A federal judge has ordered Idaho and its prison medical care provider, Corizon Correctional Healthcare, to pay more than $2.5 million in legal fees to a transgender inmate who was forced to sue after she was denied gender confirmation surgery.
The inmate in question, Adree Edmo, who has been in custody since 2012, sued the Idaho Department of Correction and Corizon LLC, which contracts with the department to provide medical services to prisoners, in 2017, after she was denied gender confirmation surgery — even though her doctors claimed that the procedure was necessary to treat her gender dysphoria.
Edmo claimed, in her lawsuit, that the department and Corizon had violated her Eighth Amendment right to be free from “cruel and unusual punishment” when it refused to provide her with medically necessary surgery. She also asked the judge to order the Department of Correction to transfer her to a women’s prison, and to allow her access to “gender appropriate” clothing, in addition to the surgery.
In 2018, a federal judge ordered that Edmo be allowed to receive surgery, saying that her inability to receive it would place her at risk of “irreparable harm.” The state appealed that ruling, with the 9th U.S. Circuit Court of Appeals ruling in Edmo’s favor. Lawyers for the state of Idaho demanded that the full 9th Circuit rehear the case, but the court rejected that request, prompting the state to petition the Supreme Court in hope of overturning the 9th Circuit’s ruling. But the high court refused to take up the case.
Despite the delays, Edmo was eventually able to receive the surgery in June 2020, becoming the second person in the United States to undergo gender confirmation surgery while incarcerated. She was later transferred to a women’s prison to serve out the remainder of her term, and released from prison in 2021, reports The Associated Press.
Having won her case, Edmo subsequently asked the state to pay more than $2.8 million in legal fees she incurred when she enlisted the help of several different law firms, as well as the San Francisco-based National Center for Lesbian Rights, to sue in order to receive the surgery. U.S. District Judge B. Lynn Winmill subsequently reduced that amount to $2.5 million, ruling that some of the charges were too high, including hourly rates for a few hearings attended by multiple attorneys.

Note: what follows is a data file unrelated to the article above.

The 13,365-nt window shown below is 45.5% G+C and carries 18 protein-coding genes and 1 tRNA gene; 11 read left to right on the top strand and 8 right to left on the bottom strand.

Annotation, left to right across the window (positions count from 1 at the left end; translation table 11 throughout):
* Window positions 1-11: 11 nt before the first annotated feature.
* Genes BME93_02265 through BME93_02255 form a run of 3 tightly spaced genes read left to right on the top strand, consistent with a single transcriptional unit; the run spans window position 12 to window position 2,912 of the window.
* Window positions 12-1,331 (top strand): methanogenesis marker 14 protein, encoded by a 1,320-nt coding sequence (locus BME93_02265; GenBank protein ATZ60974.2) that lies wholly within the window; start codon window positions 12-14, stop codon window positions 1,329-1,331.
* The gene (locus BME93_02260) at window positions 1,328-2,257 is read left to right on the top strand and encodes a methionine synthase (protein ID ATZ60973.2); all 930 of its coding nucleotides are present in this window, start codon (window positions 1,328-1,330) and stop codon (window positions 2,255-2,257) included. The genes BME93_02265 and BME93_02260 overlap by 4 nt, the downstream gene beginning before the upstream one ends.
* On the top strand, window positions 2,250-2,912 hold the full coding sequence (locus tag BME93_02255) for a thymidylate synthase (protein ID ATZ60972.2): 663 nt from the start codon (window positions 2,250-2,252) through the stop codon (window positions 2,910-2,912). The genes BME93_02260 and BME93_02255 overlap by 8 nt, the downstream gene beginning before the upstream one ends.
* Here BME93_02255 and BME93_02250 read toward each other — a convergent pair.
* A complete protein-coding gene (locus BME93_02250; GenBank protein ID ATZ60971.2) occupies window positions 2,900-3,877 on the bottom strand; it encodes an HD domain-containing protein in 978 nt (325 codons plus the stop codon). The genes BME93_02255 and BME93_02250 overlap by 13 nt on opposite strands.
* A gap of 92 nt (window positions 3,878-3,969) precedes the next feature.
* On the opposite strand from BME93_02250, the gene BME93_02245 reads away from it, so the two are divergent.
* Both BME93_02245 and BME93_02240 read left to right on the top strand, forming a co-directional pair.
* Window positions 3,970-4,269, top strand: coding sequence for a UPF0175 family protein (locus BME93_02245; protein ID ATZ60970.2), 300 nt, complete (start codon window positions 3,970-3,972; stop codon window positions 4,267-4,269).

However, the cost of Edmo’s legal fees will not be shouldered by the state of Idaho, but by Corizon. During the appeal process, the 9th Circuit dismissed one of Edmo’s claims that Department of Correction employees and officials were “deliberately indifferent” to her medical needs, but did find that a Corizon physician was deliberately indifferent.
Corizon and the Idaho Department of Correction reached an agreement last December, under which Corizon would pay the costs of any legal fees awarded to Edmo, and in exchange, the state would not ask Corizon to cover the cost of the legal fees it incurred while trying to defend itself from Edmo’s lawsuit.
According to the AP, Corizon’s contract with the state includes wording that says it must defend and “hold harmless” the state from any claims or costs incurred because of negligent or wrongful acts of Corizon employees. Because in Edmo’s case, it was a Corizon physician who was “deliberately indifferent” to her need for surgery, Corizon therefore must foot the bill.
The same year that Edmo brought her lawsuit, Corizon was sued by Jessica Hicklin, a transgender inmate in Missouri who was denied hormone therapy under the Missouri Department of Corrections “freeze-frame” policy, which only allows those transgender people who had been receiving medical care for gender dysphoria prior to their incarceration to continue receiving it while serving their sentences.
A federal court eventually ruled in favor of Hicklin, striking down the “freeze-frame” policy for violating her Eighth Amendment rights. Because Missouri and Corizon did not have an agreement similar to the one negotiated between Corizon and the Idaho Department of Correction, Missouri ended up paying Hicklin more than $301,000 in legal fees, as well as an additional $8,935 in other costs associated with the lawsuit, according to the St. Louis Post-Dispatch.
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